Arts, Culture & Media

Jenni Rivera: Notes on her plane crash, and her music

Mexican-American diva Jenni Rivera keeps grabbing media attention after her fatal plane crash over northern Mexico.

The latest update: Mexican officials on Thursday identified the singer's remains and sent them to her family.

And yet, if you're like most of us at GlobalPost, you probably had no idea until this week about the megastar in our midst.

The Washington Post’s Paul Farhi depicted that utter ignorance in his article, “Mainstream media’s ignorance of Jenni Rivera raises image of parallel Americas.”

“Chances are, this was news to you. Chances are, you’d never heard of Rivera until you learned that she died in a plane crash in Mexico on Sunday,” he wrote in the Post’s Style section Tuesday.

Neither Rivera nor the popular Mexican music world that looked set to crown her queen are well-known in America’s non-Spanish-speaking homes. But among Latinos, particularly in the Western and Southwestern US and across Mexico, that girl was on fire.

Rivera rocked the Latin charts and sold at least 15 million records, according to a report by El Diario newspaper in New York.

Born in Long Beach, California, she was the mother of five and owner of an "international business empire," according to The Los Angeles Times. The LA Times has been tracking the story closely now, but, as Farhi wrote, it's one of a long list of anglo media that had never uttered Rivera's name.

Day by day more details have emerged about the woman and the accident. Here’s an update — first the news, then the music.

The singer reportedly died between show dates. On Saturday, she performed in Monterrey, Mexico, and on Sunday was flying en route to Mexico City, from where she was to travel southwest to the town of Toluca for her next performance, Reuters reported.

The plane practically nosedived” 28,000 feet, probably faster than 600 mph, The Los Angeles Times reported, citing wire reports and Mexican police.

CNN’s Mariano Castillo reported Wednesday that investigators found human remains near the wreckage. It must have been a horrific sight — they said they could not identify the number of victims.

Media reports say Rivera and six others aboard the plane were killed.

Another story by ABC News/Univision journalists aimed to reveal a possible shady undercurrent to the accident. A Mexican businessman linked to the company that made the jet is convicted of falsifying aircraft records, counterfeiting government inspection stamps, and drug-trafficking charges.

And, segue to the music.


This gem comes from Rivera’s 1999 album “Que Me Entierren con la Banda,” meaning “let them bury me with ‘la banda,’” her musical genre of choice. It’s a broad category — “bandas” play anything from old-school tequila-fueled rancheras to synth-heavy Mexican pop. In this number, “Las Malandrinas” (bad girls), the almost polka-sounding staccato horn lines may be a little hokey to the uninitiated, but this stuff can really get the fiesta bouncing. As for polka, the Mexicans have Europeans to thank for it. Mexico began to embrace polka and waltz the 19th century.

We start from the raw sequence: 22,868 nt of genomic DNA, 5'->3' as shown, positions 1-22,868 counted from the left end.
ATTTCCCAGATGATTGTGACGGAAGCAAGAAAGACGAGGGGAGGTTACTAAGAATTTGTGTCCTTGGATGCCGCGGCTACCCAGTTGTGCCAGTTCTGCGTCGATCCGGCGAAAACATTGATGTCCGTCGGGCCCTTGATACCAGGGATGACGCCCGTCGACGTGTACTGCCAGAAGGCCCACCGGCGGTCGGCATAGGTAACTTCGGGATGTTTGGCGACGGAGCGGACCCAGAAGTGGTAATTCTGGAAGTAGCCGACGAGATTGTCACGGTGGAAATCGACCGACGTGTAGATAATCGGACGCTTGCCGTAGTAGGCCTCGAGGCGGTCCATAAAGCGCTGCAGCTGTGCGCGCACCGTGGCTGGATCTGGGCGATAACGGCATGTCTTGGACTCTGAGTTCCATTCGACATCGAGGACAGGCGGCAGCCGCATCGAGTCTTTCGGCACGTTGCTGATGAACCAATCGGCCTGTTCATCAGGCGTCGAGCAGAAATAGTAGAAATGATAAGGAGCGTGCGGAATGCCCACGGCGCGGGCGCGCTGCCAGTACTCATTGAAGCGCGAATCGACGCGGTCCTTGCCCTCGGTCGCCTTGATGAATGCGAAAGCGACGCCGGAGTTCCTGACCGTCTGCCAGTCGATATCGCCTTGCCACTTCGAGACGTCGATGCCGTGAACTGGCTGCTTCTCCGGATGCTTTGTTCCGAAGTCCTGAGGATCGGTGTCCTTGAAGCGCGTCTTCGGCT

The video opens with young shoplifters making off with CDs in their bras, and later features women brawling. "I wrote it in homage to my female fans. The type of girls that go clubbing, drink tequila and stand up for themselves,” Rivera told Billboard last year.

But let’s back up a bit. There’s a big family legacy behind “La Diva de la Banda,” as Rivera was known. The LA Times’ Sam Quinones paints the backdrop nicely in this article, “Jenni Rivera’s musical family helped popularize Mexican narco-ballads.” Her father Pedro Rivera was "among the first to release the records of Chalino Sanchez, a skinny young immigrant from Paramount, who, in death, would become the godfather of the Mexican narcocorrido or narco-ballad," writes Quinones.

These ballads, as GlobalPost readers may recall, are musical odes to drug lords and their antics. We’ve reported on the genre several times, including this story by David Agren and an earlier piece by Ioan Grillo. Agren's dispatch came after a government crackdown on the popular genre.

Fast forward to 2012, and watch the evolution of a diva.


Over the years, Jenni Rivera grew her talents and performing prowess, and traded that bad-girl getup for the maturer, more glamorous look seen above. Here she was earlier this year singing “Lo Siento Mi Amor” (I’m sorry my love), a well-known tune from the “copla” song tradition. The light-FM sound of electric guitar over orchestral strings may seem a tad schmaltz, but there’s something bluesy about the lyrics. She’s sorry because the thrill has gone away: “It’s been a while since I felt anything while doing it with you,” opens the chorus.

The thrill for Jenni Rivera has certainly not gone — the mobs of fans paying homage in Mexico and the United States and her 2.2 million-strong Twitter following are a testament to that. And those record sales will likely soar, sadly, after Rivera's death.